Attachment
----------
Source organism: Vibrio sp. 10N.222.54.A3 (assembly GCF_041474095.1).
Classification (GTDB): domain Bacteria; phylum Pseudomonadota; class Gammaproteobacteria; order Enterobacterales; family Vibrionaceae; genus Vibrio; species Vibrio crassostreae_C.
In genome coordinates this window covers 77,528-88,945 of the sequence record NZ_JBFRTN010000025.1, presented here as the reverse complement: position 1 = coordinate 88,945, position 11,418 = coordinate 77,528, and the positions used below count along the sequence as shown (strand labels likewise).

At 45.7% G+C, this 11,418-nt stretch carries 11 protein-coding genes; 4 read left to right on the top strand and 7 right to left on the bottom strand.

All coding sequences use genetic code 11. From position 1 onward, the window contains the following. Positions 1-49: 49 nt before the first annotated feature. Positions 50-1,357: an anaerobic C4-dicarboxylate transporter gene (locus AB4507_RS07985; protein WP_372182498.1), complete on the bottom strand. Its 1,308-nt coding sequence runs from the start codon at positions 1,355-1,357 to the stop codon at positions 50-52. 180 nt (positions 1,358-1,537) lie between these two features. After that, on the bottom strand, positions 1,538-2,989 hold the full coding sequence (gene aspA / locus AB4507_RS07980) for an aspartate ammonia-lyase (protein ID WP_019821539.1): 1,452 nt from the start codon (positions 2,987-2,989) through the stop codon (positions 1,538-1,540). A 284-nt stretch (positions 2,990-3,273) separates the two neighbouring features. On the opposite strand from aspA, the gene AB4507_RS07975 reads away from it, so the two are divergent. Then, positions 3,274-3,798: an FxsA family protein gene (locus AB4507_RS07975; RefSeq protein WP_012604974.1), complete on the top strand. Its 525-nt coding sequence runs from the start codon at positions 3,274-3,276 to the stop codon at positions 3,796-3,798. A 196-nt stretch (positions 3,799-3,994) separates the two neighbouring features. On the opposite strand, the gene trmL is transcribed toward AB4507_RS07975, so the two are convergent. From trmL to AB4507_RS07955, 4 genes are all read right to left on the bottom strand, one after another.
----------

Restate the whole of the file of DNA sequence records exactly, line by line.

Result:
Source organism: Vibrio sp. 10N.222.54.A3 (assembly GCF_041474095.1).
Classification (GTDB): domain Bacteria; phylum Pseudomonadota; class Gammaproteobacteria; order Enterobacterales; family Vibrionaceae; genus Vibrio; species Vibrio crassostreae_C.
In genome coordinates this window covers 77,528-88,945 of the sequence record NZ_JBFRTN010000025.1, presented here as the reverse complement: position 1 = coordinate 88,945, position 11,418 = coordinate 77,528, and the positions used below count along the sequence as shown (strand labels likewise).

At 45.7% G+C, this 11,418-nt stretch carries 11 protein-coding genes; 4 read left to right on the top strand and 7 right to left on the bottom strand.

All coding sequences use genetic code 11. From position 1 onward, the window contains the following. Positions 1-49: 49 nt before the first annotated feature. Positions 50-1,357: an anaerobic C4-dicarboxylate transporter gene (locus AB4507_RS07985; protein WP_372182498.1), complete on the bottom strand. Its 1,308-nt coding sequence runs from the start codon at positions 1,355-1,357 to the stop codon at positions 50-52. 180 nt (positions 1,358-1,537) lie between these two features. After that, on the bottom strand, positions 1,538-2,989 hold the full coding sequence (gene aspA / locus AB4507_RS07980) for an aspartate ammonia-lyase (protein ID WP_019821539.1): 1,452 nt from the start codon (positions 2,987-2,989) through the stop codon (positions 1,538-1,540). A 284-nt stretch (positions 2,990-3,273) separates the two neighbouring features. On the opposite strand from aspA, the gene AB4507_RS07975 reads away from it, so the two are divergent. Then, positions 3,274-3,798: an FxsA family protein gene (locus AB4507_RS07975; RefSeq protein WP_012604974.1), complete on the top strand. Its 525-nt coding sequence runs from the start codon at positions 3,274-3,276 to the stop codon at positions 3,796-3,798. A 196-nt stretch (positions 3,799-3,994) separates the two neighbouring features. On the opposite strand, the gene trmL is transcribed toward AB4507_RS07975, so the two are convergent. From trmL to AB4507_RS07955, 4 genes are all read right to left on the bottom strand, one after another.